One of the perks of working in the collectibles industry is that I always get to meet such interesting people. Many times the folks are humble and a bit shy, preferring to remain behind the scenes but letting their handiwork speak for their hearts. Other times, I have had the opportunity to chat with some very well-known, extremely famous individuals. It’s always a delight to meet people who have grown up in the public’s eye and discover that they are sympathetic, sweet, and sincere private individuals. That was the case with Patty Duke, who passed away March 29, 2016.
Patty Duke was a child star, who hit plenty of bumps along the road to maturity. She had had brushes with drugs, drinking, and (as she called it) “general wild-child behavior.” When she eventually found sobriety and clarity, Patty became an advocate for helping other people claim and enjoy their own mental wellness and spiritual well-being. She articulated her battle with living as a bipolar survivor and was able to eloquently describe the highs and the lows that she often found herself swirling within and drowning as a result of.
I met Patty Duke about 10 years ago, when she was doing the interview circuit for her line of teddy bears. A collector of plush critters (she fell hard for the Beanie Baby craze, she admitted), she signed a deal with Boyds Bears to help design and oversee a collection of bears created by her friend Ann Inman. I had the great honor of getting to chat with her over the telephone twice and then meet her for lunch in New York City. It was definitely a thrill because Patty Duke was an American icon for film lovers of all ages! Her screen presence was always electrifying and mesmerizing.
One of the things that Patty spoke openly about was how her childhood was an oppressive one. Despite the fact that she had won an Oscar at age 16 for her performance as Helen Keller, re-creating the role that earned her awards and standing ovations on Broadway, Patty said she was a child who suffered from panic attacks, melancholy, loneliness, and lack of self-confidence. Raised by her managers, rather than by her mother, she often felt unloved and exploited. “I was lonely and was longing for acceptance,” she told me. “I think that is why I was so drawn to teddy bears. I grew up in the spotlight, but at night my teddy bear let me be me.”
To anyone who encountered her, Patty Duke was instantly recognizable from her years as a TV actress who starred in movies of the week, miniseries, and her own sitcom. Her fame was so intense during her teen years that her name and likeness were emblazoned on a huge variety of collectibles: her smiling face was found on record albums, books, board games, lunch boxes, cosmetics, and so much more. “I was the embodiment of the all-American teenage girl,” she told me, “but I had no idea how to be a teenager. When I was expected to dance on ‘The Patty Duke Show’ at the local malt shop, I had no idea what to do. Not a clue! They had to bring in a choreographer to show me how to behave and move like a real teenager. I didn’t know how to be a teenager. I didn’t know how to be real!”
Throughout her many marriages, Patty struggled to live with her bipolar diagnosis, which was also called “manic depression.” Her children, her husbands, and her family members became bedrocks that helped to ground her and keep her on track.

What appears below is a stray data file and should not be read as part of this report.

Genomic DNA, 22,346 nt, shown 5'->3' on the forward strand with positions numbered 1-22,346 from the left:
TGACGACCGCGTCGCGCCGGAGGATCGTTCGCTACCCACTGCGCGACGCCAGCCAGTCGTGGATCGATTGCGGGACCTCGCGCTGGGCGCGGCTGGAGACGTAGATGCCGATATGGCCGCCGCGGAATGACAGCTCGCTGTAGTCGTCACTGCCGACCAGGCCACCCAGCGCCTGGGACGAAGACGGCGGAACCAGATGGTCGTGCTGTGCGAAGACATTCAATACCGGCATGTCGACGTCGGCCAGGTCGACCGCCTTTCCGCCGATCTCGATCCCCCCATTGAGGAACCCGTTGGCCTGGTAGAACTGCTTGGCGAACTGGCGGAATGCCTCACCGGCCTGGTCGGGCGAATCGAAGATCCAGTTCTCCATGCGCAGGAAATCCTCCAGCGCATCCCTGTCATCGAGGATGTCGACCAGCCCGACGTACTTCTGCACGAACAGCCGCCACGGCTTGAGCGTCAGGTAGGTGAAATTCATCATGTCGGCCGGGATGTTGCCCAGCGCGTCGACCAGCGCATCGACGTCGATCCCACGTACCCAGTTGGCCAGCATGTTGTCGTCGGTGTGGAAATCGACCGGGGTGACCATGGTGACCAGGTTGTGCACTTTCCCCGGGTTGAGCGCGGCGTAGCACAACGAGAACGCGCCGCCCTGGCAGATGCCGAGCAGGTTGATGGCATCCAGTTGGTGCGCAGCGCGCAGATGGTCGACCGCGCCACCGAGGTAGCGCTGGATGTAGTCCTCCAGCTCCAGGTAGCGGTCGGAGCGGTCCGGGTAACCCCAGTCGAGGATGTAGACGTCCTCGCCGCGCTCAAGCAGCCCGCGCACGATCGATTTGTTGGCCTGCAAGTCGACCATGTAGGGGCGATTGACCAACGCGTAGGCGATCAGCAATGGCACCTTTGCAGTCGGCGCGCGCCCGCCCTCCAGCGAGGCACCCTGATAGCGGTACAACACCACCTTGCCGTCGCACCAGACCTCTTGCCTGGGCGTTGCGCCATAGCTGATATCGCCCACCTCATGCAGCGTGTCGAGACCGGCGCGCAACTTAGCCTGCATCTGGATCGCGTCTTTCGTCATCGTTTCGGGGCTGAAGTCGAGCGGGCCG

“That is one of the reasons why I love to collect teddy bears,” Patty told me. “I went through the memories of my life that made me happy, and I translated them into the bears. It was important to find those moments and to make them real. We all have sorrow, and that is a part of life. We have to remember our good times and cherish our good memories. We can hold on to our happiness with our bears.”
Patty’s life was a sprawling and epic one. She never did anything small. One of the roles that elevated her to cult status was her turn as out-of-control actress Neely O’Hara in “Valley of the Dolls.” When that part was brought up to her, Patty blushed and shook her head. “That movie could have been an embarrassment, a total horror, but it has gained such a huge following. I have attended film festivals where people know all the lines, and I’ve been invited to reunions for the cast members. It has a life of its own, and I never could have predicted that after the awful reviews. Hollywood can always surprise you!”
Talking about her role as Neely, Patty said that she often felt her own life story mirrored that character’s path. However, she was “saved” and befriended by a most unlikely rescuer. Her current husband, and the man she credited with helping her become whole, was an army sergeant that she met while filming “A Time to Triumph.” He had been hired as the movie’s technical expert. She and Michael Pearce married in 1986, and her turbulent, questioning life seemed to have become “normalized.” She found peace and pathos with the onetime drill sergeant who became a firefighter. The couple remained married until her sudden death at age 69 from sepsis caused by a ruptured intestine.
During my lunch with Patty, where she signed autographs for a few other diners who came to our table, she was engaging and joyful. “When the people tell me that they love me and that they have loved my work, I believe them. I feel that their love is true. That is so rewarding.”
Her Patty Duke Collection with Boyds Bears was all about finding love, friendship, and happiness. “When I met Helen Keller, it was a high point in my life. To meet a real American hero is a moment that I can never forget. It was an encounter that I was touched by. Helen Keller’s words have always stayed with me: ‘The best and most beautiful things cannot be seen or touched. They must be felt with the heart.’ That is what I want these bears to accomplish, and I think they will!”